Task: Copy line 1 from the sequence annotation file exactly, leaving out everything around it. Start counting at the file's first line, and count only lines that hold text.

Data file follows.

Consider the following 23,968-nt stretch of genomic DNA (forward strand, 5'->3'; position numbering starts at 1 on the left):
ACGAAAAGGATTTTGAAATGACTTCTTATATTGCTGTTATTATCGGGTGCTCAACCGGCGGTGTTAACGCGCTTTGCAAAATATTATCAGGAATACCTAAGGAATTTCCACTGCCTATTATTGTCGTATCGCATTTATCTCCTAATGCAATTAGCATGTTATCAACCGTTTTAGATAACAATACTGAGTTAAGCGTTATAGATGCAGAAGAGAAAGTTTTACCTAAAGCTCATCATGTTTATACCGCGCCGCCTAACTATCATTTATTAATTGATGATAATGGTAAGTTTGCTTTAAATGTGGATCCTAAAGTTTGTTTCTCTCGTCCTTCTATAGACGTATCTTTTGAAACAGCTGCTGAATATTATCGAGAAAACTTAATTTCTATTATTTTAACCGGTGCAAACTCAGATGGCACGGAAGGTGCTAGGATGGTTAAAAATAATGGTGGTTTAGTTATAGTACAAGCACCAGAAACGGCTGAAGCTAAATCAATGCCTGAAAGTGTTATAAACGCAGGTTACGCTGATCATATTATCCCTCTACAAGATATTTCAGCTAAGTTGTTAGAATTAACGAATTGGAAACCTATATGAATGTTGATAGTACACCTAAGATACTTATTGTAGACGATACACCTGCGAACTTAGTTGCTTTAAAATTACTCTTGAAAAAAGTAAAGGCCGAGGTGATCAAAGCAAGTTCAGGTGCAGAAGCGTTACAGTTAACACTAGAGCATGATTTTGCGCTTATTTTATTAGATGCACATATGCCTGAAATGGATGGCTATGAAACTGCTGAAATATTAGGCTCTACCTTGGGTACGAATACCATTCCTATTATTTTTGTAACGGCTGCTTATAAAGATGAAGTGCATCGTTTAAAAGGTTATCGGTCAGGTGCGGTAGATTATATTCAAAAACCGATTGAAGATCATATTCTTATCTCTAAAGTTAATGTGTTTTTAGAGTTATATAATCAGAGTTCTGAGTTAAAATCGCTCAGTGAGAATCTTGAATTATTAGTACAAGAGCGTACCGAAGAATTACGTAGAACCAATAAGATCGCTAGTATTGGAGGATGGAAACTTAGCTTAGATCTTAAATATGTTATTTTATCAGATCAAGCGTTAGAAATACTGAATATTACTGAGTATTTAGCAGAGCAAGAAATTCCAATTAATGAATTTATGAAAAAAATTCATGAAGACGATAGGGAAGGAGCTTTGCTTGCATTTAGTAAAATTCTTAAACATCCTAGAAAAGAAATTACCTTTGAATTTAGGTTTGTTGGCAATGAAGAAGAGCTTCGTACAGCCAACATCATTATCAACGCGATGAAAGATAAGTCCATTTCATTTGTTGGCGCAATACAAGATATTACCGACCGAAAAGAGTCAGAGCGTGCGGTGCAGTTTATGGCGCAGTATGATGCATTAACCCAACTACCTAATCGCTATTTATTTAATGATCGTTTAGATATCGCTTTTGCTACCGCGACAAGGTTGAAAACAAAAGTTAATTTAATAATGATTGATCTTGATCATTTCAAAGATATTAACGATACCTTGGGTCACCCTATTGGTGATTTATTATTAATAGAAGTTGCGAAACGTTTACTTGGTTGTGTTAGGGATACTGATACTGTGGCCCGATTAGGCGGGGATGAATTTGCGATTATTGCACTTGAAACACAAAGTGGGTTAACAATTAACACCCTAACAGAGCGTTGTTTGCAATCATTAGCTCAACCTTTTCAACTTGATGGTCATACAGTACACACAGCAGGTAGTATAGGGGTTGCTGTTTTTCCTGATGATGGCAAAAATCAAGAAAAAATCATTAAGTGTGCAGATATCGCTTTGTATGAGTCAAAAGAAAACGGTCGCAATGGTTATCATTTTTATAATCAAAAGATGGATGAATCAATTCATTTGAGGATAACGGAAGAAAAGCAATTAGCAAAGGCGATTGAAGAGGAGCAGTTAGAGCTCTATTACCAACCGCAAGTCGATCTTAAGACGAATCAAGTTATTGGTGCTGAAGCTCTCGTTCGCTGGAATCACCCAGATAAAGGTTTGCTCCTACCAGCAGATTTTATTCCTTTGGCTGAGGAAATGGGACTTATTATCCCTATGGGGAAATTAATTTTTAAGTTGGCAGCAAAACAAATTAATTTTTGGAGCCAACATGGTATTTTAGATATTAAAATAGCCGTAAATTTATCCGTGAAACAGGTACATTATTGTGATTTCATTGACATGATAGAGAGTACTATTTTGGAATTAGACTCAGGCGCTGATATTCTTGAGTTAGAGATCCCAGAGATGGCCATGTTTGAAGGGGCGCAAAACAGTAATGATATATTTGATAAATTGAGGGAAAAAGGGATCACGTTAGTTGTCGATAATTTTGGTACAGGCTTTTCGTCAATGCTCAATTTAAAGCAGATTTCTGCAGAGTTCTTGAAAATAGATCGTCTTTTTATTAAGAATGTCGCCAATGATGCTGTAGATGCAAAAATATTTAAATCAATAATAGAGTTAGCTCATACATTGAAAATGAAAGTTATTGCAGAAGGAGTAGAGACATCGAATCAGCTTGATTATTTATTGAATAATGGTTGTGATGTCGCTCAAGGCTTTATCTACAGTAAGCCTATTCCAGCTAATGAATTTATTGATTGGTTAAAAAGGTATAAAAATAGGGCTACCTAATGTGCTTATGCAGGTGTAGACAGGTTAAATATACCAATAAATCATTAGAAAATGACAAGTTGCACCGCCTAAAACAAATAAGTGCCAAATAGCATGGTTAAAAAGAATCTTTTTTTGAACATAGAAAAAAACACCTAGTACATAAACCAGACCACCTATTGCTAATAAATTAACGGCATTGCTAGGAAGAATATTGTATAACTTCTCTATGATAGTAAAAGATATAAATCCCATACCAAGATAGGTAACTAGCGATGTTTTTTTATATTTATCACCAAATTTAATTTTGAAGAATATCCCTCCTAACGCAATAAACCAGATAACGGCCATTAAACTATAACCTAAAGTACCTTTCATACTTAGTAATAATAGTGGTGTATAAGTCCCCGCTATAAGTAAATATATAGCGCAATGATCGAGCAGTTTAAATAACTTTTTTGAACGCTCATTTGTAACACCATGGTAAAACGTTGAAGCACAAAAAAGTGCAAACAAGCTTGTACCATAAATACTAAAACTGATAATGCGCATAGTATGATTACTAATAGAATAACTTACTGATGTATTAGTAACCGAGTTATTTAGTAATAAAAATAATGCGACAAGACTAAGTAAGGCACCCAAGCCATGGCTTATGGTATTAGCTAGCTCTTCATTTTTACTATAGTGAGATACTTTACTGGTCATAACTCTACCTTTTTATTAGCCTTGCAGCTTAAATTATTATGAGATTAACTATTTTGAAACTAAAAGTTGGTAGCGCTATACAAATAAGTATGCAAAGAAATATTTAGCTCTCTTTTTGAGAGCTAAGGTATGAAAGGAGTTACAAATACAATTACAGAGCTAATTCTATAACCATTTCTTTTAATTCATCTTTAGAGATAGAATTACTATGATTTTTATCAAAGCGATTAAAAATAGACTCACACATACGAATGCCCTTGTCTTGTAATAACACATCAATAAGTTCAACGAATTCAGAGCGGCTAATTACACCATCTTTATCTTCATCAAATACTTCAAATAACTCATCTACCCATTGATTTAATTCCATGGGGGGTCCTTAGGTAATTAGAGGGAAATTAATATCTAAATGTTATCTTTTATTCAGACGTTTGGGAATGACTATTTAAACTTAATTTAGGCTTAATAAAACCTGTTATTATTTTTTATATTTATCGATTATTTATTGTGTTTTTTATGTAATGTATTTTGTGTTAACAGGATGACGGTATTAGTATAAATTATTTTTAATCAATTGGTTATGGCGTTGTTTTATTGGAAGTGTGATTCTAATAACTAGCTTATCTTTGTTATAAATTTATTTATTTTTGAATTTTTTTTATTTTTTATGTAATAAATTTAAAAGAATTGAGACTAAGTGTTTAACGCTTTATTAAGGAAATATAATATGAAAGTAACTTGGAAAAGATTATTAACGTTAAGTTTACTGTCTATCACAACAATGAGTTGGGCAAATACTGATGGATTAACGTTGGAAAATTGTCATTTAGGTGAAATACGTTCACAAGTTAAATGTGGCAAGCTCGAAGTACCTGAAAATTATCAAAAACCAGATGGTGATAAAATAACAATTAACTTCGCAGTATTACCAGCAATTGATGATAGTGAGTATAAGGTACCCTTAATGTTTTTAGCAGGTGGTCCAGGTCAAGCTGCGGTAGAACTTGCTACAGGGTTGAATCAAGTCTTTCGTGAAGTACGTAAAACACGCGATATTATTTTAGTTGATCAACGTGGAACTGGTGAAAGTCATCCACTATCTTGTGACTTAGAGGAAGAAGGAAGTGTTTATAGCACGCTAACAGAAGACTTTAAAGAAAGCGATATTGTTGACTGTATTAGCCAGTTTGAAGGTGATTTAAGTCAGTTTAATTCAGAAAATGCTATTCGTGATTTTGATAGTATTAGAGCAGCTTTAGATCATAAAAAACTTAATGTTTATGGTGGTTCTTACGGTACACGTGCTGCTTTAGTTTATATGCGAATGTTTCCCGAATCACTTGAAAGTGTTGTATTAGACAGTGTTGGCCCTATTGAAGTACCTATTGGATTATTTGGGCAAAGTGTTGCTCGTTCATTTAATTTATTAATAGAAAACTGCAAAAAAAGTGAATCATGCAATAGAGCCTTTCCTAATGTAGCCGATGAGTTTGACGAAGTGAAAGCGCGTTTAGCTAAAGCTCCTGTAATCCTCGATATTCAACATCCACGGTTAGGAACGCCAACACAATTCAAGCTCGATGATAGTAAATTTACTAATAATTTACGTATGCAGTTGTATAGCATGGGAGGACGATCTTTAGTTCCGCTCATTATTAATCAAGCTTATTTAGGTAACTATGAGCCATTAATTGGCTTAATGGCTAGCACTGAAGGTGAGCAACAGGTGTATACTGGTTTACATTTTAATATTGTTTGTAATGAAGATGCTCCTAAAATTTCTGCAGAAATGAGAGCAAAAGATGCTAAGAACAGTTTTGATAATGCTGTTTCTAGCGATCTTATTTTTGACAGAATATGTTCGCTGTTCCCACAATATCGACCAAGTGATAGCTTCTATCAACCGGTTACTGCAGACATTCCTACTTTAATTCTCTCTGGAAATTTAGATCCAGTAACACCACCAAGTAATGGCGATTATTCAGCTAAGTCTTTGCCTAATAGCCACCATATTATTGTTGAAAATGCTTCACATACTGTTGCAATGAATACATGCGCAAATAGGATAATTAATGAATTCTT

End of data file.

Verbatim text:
Consider the following 23,968-nt stretch of genomic DNA (forward strand, 5'->3'; position numbering starts at 1 on the left):